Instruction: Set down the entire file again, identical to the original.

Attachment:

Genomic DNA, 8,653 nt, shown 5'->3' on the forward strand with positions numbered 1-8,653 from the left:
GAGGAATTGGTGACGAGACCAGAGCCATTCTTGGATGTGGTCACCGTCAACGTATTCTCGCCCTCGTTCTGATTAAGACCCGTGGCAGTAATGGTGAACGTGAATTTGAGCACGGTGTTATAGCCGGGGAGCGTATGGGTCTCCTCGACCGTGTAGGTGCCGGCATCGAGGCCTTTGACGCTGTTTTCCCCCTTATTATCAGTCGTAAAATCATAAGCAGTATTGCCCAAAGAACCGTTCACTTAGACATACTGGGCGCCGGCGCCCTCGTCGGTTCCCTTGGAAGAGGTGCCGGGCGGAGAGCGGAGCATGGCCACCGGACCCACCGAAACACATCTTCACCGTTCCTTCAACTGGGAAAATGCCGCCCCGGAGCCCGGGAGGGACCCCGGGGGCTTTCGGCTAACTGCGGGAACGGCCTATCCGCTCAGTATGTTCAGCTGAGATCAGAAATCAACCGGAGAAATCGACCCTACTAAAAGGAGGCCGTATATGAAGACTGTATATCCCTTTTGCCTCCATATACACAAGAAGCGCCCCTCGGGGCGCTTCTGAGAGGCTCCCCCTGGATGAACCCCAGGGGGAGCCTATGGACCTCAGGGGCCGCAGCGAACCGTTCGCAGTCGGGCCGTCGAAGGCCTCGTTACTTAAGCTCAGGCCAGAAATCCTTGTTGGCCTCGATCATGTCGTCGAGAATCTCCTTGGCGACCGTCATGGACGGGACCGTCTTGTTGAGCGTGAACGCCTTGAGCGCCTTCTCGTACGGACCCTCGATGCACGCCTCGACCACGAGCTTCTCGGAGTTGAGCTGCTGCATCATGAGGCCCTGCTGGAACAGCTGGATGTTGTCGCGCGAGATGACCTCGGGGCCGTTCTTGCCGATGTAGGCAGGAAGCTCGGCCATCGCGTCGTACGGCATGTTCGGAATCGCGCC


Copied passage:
Genomic DNA, 8,653 nt, shown 5'->3' on the forward strand with positions numbered 1-8,653 from the left:
GAGGAATTGGTGACGAGACCAGAGCCATTCTTGGATGTGGTCACCGTCAACGTATTCTCGCCCTCGTTCTGATTAAGACCCGTGGCAGTAATGGTGAACGTGAATTTGAGCACGGTGTTATAGCCGGGGAGCGTATGGGTCTCCTCGACCGTGTAGGTGCCGGCATCGAGGCCTTTGACGCTGTTTTCCCCCTTATTATCAGTCGTAAAATCATAAGCAGTATTGCCCAAAGAACCGTTCACTTAGACATACTGGGCGCCGGCGCCCTCGTCGGTTCCCTTGGAAGAGGTGCCGGGCGGAGAGCGGAGCATGGCCACCGGACCCACCGAAACACATCTTCACCGTTCCTTCAACTGGGAAAATGCCGCCCCGGAGCCCGGGAGGGACCCCGGGGGCTTTCGGCTAACTGCGGGAACGGCCTATCCGCTCAGTATGTTCAGCTGAGATCAGAAATCAACCGGAGAAATCGACCCTACTAAAAGGAGGCCGTATATGAAGACTGTATATCCCTTTTGCCTCCATATACACAAGAAGCGCCCCTCGGGGCGCTTCTGAGAGGCTCCCCCTGGATGAACCCCAGGGGGAGCCTATGGACCTCAGGGGCCGCAGCGAACCGTTCGCAGTCGGGCCGTCGAAGGCCTCGTTACTTAAGCTCAGGCCAGAAATCCTTGTTGGCCTCGATCATGTCGTCGAGAATCTCCTTGGCGACCGTCATGGACGGGACCGTCTTGTTGAGCGTGAACGCCTTGAGCGCCTTCTCGTACGGACCCTCGATGCACGCCTCGACCACGAGCTTCTCGGAGTTGAGCTGCTGCATCATGAGGCCCTGCTGGAACAGCTGGATGTTGTCGCGCGAGATGACCTCGGGGCCGTTCTTGCCGATGTAGGCAGGAAGCTCGGCCATCGCGTCGTACGGCATGTTCGGAATCGCGCC